Loose Tooth

By Margaret Yatsevitch Phinney
Illustrations by Shane W. Evans

Focus: Concepts of Print and Reading Strategies

  • one-to-one matching
  • return sweep, reading two lines of text
  • sequencing
  • using question marks and an exclamation point

Supportive Text Features

  • familiar concept
  • patterned sentence

High-frequency Words: it, come, out, on, will, no, my, yes

Concept Words: Monday, Tuesday, Wednesday, Thursday, Friday, Saturday, Sunday

Getting Ready to Read

  1. Introduce the concept and vocabulary by asking open-ended questions:
    • What do children ask when they have a loose tooth?
    • Tell me the names of the days of the week.
  2. Connect children’s past experiences with the book vocabulary:
    • Hold the book, calling children’s attention to the title. Read: “Loose Tooth.”
    • Ask them to predict what they would expect to see the child doing.
    • Have children suggest some words they might read in the story.
    • Give children the book and have them look at the pictures.
    • Ask them what they see the child doing.
  3. Remind children of the strategies they know and can use with unfamiliar words:
    • Ask them, “What will you do if you come to a word you don’t know?”
    • Encourage children to look at the pictures and the beginning sound of the word.
  4. Be aware of the following text features:
    • The book contains a repeated question: “Will it come out on _____?”
    • Only one word changes on each page.
    • There are two lines of text. The second line is the word “No.”
    • The last question is answered: “Yes!

Reading the Book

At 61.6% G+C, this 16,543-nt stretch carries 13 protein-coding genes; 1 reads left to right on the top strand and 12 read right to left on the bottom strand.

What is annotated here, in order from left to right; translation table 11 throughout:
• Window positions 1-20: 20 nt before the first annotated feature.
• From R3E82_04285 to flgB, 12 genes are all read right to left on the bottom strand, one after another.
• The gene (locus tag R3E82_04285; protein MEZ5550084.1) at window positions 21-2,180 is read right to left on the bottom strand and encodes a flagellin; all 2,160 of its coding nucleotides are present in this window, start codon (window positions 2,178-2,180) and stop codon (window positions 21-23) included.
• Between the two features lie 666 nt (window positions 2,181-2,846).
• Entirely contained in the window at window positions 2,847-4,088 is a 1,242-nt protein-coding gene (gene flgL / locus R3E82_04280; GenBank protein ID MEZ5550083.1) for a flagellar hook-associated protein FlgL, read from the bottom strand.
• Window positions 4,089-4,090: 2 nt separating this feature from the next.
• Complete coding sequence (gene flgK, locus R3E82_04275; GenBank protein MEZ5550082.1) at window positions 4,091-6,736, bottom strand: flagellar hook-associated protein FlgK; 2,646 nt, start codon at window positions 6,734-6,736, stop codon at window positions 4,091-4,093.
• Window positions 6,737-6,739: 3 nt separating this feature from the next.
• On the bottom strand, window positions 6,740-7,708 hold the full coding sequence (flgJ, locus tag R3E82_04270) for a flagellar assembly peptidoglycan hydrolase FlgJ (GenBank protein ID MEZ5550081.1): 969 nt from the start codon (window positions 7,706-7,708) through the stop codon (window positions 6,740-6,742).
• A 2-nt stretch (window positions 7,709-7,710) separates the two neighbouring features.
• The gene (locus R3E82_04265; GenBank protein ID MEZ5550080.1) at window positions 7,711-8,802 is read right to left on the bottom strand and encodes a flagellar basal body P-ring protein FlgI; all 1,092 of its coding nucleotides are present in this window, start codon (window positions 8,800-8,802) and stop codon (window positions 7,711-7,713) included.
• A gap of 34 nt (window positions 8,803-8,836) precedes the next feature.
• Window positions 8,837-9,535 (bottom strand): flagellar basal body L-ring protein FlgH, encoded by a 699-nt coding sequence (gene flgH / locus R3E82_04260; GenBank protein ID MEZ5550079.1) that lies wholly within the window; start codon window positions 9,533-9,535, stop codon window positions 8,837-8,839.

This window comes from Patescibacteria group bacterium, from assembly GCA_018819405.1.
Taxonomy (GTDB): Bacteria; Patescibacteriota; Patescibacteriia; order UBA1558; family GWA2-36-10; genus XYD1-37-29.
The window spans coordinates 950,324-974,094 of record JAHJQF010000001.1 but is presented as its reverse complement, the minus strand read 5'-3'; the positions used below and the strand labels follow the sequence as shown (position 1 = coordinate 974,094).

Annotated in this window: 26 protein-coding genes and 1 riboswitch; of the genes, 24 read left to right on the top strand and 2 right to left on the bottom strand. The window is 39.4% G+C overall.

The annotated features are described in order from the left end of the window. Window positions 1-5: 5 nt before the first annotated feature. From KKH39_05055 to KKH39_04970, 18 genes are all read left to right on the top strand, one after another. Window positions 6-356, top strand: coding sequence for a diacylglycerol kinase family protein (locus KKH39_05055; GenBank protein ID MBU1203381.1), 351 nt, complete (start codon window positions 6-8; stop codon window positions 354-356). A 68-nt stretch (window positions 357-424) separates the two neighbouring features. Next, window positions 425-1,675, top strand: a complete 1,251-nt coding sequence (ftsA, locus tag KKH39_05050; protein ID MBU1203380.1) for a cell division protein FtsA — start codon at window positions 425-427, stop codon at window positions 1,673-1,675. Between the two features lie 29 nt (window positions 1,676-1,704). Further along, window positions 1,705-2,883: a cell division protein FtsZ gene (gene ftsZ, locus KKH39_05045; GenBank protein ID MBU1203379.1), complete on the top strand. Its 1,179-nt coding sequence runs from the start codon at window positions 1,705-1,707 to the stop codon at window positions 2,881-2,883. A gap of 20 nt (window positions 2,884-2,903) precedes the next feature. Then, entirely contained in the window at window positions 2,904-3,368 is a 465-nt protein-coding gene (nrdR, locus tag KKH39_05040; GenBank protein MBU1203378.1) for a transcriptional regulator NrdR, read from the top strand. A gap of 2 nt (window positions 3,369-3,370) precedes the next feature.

1. Set a purpose by telling children to read what the girl asks every day.

  2. Have children read quietly, but out loud. Each child should be reading at his or her own pace. Children should not read in chorus. Listen to children as they read by leaning close or bending down beside each child.

  3. Look for these reading behaviors during the first reading:
    • Do the words they say match the printed words in the book? (voice to print match)
    • Do children read the second line of text on each page?
    • Do they look at the pictures before they read the text or after they read?
    • What do they do if they encounter an unfamiliar word? (appeal to you, try a strategy)
    • Do their eyes go up to the picture before reading the new word in the pattern?
    • Are they saying the initial sounds of words before saying the whole word?
    • Are they saying the individual letter sounds /c/ - /o/ - /m/ - /e/ or blending the sounds?
    • Do they reread if they come to an unfamiliar or unknown word?
    • Have they self-corrected any mistakes?
    • Is there any inflection or speech-like sound to their reading?
    • Have they responded with a laugh or other sound as they read the text?
    • Do they make comments as they read?
  4. As children read, suggest a reading strategy if they are struggling: “Try looking at the picture to make sense of the print.” Encourage children to take a guess or use the beginning letter sound.

  5. Possible teaching points to address based on your observations:
    • Notice words with capital letters.
    • Use a finger or marker to help move from the end of one line of text to the beginning of the next line.
    • Ask and answer a question.

After the First Reading

  1. Have children confirm their predictions about the story.

  2. Discuss what the girl did on each day. Ask: “Could the activities been done on a different day? Could there have been a different order to the activities?”